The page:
Bill Shorten slams government over Centrelink closures (9News)
Nine News can tonight reveal a worrying new trend affecting the millions of Australians who use Centrelink.
As the organisation expands its reach online, more Centrelink offices around the country are closing their doors.
Branches in Newcastle, Newport and Mornington in Victoria are also shutting up shop. The Tweeds Head site in New South Wales is on the move.
"We have a responsibility to the taxpayer. Leasing offices is expensive,' Services Australia general manager Hank Jongen told 9News.
The justification for closures is not good enough for some.
"You don't just want to be shunted off to automated phone queue. You don't just want to go to another website. You need to be able to talk to real people," Shadow Government Services Minister Bill Shorten said.
In Mornington, Mayor Sam Hearn is furious. He says 35,000 people in the area could be worse off when the local branch closes at the end of the next month. Mr Hearn is now urging Prime Minister Scott Morrison to intervene.
"Prime Minister, we call on the Federal Government to make a commitment to ensure the Mornington Centrelink service remains open," he wrote in a letter to Mr Morrison.
However, it won't with a so-called agency staffed by one person replacing it.
"An agency means that we will providing a more limited range of services." Mr Jongen said.
More than 66,000 people use centres across the country every day.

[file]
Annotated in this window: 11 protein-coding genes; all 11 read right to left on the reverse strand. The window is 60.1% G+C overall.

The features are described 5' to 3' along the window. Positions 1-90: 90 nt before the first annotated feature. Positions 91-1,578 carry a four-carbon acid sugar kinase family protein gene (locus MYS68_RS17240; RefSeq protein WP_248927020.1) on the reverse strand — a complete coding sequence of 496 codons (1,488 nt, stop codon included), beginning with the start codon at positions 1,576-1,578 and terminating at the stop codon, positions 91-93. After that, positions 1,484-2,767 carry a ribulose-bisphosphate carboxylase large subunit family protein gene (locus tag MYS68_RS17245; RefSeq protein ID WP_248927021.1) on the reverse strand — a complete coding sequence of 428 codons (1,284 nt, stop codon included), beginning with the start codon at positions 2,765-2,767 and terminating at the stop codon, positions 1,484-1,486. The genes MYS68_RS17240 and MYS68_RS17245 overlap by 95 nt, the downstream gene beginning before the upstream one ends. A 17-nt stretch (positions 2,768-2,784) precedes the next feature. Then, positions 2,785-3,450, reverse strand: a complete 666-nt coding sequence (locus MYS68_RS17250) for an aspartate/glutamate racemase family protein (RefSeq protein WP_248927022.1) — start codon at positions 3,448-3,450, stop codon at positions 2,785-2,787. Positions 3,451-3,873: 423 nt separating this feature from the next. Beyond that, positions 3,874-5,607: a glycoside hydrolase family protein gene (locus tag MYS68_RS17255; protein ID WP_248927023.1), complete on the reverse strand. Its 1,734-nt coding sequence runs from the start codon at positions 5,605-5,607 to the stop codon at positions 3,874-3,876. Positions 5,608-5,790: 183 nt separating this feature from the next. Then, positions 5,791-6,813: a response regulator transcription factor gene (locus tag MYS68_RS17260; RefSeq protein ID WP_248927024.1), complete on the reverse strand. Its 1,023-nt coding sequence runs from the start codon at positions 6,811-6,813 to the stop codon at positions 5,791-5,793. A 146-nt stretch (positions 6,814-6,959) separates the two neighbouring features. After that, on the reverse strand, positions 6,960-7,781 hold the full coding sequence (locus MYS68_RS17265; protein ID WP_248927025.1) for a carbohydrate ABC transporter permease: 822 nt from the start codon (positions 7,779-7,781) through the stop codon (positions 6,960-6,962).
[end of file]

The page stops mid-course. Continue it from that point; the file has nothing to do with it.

But in that same time more than half a million logins are made on Centrelink's MYGOV app.
In its annual report, Services Australia - which oversees Centrelink - says it's aiming to: "maximise the benefits of digital capabilities while reducing the costs of administering payments."
"This is not about reducing our services overall. This is about consolidating into more appropriate locations," Mr Jongen said.
Labor wouldn't say whether it would re-open sites but accuses the government of closing them down to save money
"This government's more interested in band aiding a dodgy budget surplus and it's going to do it by shafting everyday Centrelink users," Mr Shorten said.
The government denies that but can't rule out closing more sites as more leases come up for renewal. It insists it isn't about saving money but because more people are going online.
"Foot traffic has reduced by up to 46 per cent over the past five years," Mr Jongen said.